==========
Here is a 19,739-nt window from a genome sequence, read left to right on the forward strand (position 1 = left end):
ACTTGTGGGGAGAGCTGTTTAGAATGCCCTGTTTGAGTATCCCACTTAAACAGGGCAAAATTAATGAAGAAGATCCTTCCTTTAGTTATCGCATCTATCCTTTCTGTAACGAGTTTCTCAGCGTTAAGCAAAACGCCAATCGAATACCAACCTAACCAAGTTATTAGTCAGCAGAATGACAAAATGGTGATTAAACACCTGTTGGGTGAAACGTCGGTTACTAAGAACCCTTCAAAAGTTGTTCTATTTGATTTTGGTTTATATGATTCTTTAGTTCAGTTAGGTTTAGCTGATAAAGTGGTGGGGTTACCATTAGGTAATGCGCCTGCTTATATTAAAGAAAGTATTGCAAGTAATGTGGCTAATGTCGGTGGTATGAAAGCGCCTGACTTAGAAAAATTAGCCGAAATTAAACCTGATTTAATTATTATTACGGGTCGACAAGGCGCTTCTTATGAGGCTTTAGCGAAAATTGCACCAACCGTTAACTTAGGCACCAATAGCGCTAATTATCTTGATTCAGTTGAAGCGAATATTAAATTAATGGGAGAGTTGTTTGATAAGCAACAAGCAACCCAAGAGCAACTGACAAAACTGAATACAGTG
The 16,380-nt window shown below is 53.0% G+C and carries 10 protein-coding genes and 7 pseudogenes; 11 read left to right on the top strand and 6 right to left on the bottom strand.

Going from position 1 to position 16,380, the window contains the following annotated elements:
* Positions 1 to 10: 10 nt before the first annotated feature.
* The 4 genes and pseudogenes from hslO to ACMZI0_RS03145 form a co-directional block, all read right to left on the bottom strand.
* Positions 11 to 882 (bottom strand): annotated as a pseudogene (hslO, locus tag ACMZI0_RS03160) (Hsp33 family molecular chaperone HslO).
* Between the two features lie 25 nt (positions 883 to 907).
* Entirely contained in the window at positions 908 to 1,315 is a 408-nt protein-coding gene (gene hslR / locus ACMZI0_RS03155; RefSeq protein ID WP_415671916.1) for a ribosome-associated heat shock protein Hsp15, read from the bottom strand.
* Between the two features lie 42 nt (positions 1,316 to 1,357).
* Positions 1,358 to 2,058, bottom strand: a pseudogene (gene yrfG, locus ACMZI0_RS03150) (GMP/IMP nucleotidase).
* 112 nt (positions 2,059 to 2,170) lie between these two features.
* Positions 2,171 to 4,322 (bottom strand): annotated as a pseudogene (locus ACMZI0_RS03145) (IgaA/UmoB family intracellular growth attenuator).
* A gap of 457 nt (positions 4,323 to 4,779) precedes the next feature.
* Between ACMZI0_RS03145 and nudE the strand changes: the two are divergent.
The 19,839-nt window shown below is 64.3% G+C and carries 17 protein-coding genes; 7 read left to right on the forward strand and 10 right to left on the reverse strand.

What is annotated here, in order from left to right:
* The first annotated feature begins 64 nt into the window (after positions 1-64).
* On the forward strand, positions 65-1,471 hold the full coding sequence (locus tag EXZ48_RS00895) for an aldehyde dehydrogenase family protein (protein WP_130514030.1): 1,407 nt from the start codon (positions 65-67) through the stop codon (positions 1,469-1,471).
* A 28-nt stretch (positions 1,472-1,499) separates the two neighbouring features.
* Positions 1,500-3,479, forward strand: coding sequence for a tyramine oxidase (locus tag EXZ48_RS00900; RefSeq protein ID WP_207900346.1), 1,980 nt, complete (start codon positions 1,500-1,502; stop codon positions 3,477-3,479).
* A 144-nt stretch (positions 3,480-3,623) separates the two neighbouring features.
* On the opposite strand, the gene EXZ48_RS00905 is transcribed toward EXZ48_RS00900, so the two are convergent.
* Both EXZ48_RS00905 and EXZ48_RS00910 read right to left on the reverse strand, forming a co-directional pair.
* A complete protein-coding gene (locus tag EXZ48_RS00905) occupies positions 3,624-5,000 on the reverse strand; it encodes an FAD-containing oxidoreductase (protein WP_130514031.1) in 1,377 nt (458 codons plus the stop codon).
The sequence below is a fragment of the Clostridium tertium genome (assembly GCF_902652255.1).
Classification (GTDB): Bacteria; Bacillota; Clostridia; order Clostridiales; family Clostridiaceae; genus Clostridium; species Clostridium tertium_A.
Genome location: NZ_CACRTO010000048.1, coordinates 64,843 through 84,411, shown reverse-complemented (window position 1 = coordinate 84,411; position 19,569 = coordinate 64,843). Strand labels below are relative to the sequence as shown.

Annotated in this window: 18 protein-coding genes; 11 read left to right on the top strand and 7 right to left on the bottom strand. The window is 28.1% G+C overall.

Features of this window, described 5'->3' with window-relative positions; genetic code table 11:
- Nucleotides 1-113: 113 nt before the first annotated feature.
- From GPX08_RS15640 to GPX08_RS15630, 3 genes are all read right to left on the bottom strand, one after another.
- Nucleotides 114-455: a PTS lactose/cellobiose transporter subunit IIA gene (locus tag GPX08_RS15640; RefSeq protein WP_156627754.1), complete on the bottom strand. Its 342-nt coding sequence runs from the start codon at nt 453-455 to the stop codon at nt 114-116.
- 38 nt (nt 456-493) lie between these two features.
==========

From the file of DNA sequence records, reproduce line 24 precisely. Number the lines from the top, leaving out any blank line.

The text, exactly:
* Both EXZ48_RS00905 and EXZ48_RS00910 read right to left on the reverse strand, forming a co-directional pair.